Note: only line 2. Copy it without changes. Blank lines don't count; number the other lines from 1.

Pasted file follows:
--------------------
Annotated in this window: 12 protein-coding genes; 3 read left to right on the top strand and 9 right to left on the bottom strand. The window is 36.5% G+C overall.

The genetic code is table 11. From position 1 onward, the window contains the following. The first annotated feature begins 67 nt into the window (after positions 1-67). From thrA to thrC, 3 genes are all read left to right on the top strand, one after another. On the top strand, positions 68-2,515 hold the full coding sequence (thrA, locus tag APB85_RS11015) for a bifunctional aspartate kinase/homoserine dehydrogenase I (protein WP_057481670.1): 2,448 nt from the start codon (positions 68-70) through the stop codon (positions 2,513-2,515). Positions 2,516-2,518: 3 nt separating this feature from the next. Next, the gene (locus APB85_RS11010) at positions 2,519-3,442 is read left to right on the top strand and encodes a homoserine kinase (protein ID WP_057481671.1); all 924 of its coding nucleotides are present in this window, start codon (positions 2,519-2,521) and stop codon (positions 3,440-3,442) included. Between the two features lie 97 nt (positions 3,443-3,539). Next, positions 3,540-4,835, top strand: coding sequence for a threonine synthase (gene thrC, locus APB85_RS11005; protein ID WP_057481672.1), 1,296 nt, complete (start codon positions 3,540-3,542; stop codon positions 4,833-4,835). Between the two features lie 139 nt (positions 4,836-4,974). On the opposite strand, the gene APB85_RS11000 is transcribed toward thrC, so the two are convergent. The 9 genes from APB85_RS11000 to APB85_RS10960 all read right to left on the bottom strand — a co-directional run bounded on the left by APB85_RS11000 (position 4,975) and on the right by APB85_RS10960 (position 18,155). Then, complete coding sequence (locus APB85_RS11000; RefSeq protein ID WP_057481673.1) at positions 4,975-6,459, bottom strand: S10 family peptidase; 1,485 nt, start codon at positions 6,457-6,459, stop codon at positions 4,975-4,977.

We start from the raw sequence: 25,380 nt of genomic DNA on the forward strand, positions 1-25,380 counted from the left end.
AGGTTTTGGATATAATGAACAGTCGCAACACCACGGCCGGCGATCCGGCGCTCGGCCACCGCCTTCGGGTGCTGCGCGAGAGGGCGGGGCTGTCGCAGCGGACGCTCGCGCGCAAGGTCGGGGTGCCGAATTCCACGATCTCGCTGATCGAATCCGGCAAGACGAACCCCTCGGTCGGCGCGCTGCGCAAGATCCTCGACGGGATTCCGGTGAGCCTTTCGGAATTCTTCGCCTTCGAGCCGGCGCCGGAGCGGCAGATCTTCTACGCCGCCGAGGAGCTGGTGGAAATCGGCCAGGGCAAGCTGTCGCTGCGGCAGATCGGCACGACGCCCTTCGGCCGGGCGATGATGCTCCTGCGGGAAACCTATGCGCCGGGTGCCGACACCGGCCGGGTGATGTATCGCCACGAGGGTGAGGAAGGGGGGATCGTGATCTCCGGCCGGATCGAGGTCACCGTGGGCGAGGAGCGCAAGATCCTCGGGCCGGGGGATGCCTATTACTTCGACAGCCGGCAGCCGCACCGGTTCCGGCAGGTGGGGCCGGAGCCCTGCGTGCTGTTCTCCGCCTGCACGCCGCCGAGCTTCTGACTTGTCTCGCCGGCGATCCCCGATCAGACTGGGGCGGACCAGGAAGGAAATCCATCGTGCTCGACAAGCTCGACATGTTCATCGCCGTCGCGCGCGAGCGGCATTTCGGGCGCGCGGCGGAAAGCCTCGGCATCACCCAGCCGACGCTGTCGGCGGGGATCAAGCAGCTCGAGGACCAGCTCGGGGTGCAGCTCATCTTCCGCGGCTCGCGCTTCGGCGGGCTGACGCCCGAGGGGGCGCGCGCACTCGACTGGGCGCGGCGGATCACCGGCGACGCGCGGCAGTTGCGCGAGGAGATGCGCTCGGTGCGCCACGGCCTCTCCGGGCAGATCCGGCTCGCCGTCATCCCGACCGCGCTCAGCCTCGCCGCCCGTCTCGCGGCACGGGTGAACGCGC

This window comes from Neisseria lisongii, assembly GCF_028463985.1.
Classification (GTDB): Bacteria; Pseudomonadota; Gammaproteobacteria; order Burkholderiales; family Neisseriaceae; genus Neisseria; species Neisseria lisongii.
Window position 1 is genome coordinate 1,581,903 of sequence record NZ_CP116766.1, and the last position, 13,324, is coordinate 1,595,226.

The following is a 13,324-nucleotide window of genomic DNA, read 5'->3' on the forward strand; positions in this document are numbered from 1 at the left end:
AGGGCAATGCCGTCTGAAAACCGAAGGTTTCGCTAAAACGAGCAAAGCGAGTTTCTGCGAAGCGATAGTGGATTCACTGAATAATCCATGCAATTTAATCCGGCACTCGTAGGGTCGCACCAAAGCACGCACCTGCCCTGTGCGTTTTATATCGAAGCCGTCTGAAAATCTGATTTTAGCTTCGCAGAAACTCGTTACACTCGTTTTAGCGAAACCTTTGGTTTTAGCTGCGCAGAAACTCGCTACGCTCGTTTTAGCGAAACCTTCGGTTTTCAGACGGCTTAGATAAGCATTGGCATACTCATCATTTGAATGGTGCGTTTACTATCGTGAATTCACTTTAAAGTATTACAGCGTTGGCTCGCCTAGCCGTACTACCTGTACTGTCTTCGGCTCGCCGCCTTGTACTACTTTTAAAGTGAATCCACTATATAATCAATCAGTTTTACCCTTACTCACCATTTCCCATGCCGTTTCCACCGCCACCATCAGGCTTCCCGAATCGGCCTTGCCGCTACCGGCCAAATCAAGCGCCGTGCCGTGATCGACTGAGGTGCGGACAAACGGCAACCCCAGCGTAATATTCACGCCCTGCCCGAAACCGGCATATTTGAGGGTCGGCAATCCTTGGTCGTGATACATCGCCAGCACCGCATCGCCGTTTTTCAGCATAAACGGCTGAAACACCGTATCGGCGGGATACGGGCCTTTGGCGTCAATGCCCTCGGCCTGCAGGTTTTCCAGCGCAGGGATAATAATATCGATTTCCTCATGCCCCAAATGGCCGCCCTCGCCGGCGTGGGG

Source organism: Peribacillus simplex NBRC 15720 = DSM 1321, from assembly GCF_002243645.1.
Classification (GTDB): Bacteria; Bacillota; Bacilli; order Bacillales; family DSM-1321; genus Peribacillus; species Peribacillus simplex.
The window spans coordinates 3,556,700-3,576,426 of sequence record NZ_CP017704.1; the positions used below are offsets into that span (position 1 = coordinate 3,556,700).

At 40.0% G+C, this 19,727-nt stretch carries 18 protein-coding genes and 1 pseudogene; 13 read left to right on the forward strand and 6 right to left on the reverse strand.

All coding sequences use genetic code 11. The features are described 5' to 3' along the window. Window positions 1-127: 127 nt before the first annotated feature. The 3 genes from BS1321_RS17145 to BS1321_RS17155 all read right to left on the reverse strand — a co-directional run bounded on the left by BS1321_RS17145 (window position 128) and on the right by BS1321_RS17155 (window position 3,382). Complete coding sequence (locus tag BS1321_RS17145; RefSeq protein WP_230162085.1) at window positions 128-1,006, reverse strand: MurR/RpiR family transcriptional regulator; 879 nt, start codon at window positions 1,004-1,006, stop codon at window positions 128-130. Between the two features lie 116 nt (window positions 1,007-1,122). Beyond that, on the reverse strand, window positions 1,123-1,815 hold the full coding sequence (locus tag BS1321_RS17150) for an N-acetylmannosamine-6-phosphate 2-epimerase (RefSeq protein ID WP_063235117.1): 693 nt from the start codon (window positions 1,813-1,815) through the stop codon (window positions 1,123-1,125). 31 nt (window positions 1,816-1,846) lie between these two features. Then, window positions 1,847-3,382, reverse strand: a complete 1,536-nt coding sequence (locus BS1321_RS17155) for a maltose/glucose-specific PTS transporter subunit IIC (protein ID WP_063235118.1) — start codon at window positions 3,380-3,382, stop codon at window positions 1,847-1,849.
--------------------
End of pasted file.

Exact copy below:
The genetic code is table 11. From position 1 onward, the window contains the following. The first annotated feature begins 67 nt into the window (after positions 1-67). From thrA to thrC, 3 genes are all read left to right on the top strand, one after another. On the top strand, positions 68-2,515 hold the full coding sequence (thrA, locus tag APB85_RS11015) for a bifunctional aspartate kinase/homoserine dehydrogenase I (protein WP_057481670.1): 2,448 nt from the start codon (positions 68-70) through the stop codon (positions 2,513-2,515). Positions 2,516-2,518: 3 nt separating this feature from the next. Next, the gene (locus APB85_RS11010) at positions 2,519-3,442 is read left to right on the top strand and encodes a homoserine kinase (protein ID WP_057481671.1); all 924 of its coding nucleotides are present in this window, start codon (positions 2,519-2,521) and stop codon (positions 3,440-3,442) included. Between the two features lie 97 nt (positions 3,443-3,539). Next, positions 3,540-4,835, top strand: coding sequence for a threonine synthase (gene thrC, locus APB85_RS11005; protein ID WP_057481672.1), 1,296 nt, complete (start codon positions 3,540-3,542; stop codon positions 4,833-4,835). Between the two features lie 139 nt (positions 4,836-4,974). On the opposite strand, the gene APB85_RS11000 is transcribed toward thrC, so the two are convergent. The 9 genes from APB85_RS11000 to APB85_RS10960 all read right to left on the bottom strand — a co-directional run bounded on the left by APB85_RS11000 (position 4,975) and on the right by APB85_RS10960 (position 18,155). Then, complete coding sequence (locus APB85_RS11000; RefSeq protein ID WP_057481673.1) at positions 4,975-6,459, bottom strand: S10 family peptidase; 1,485 nt, start codon at positions 6,457-6,459, stop codon at positions 4,975-4,977.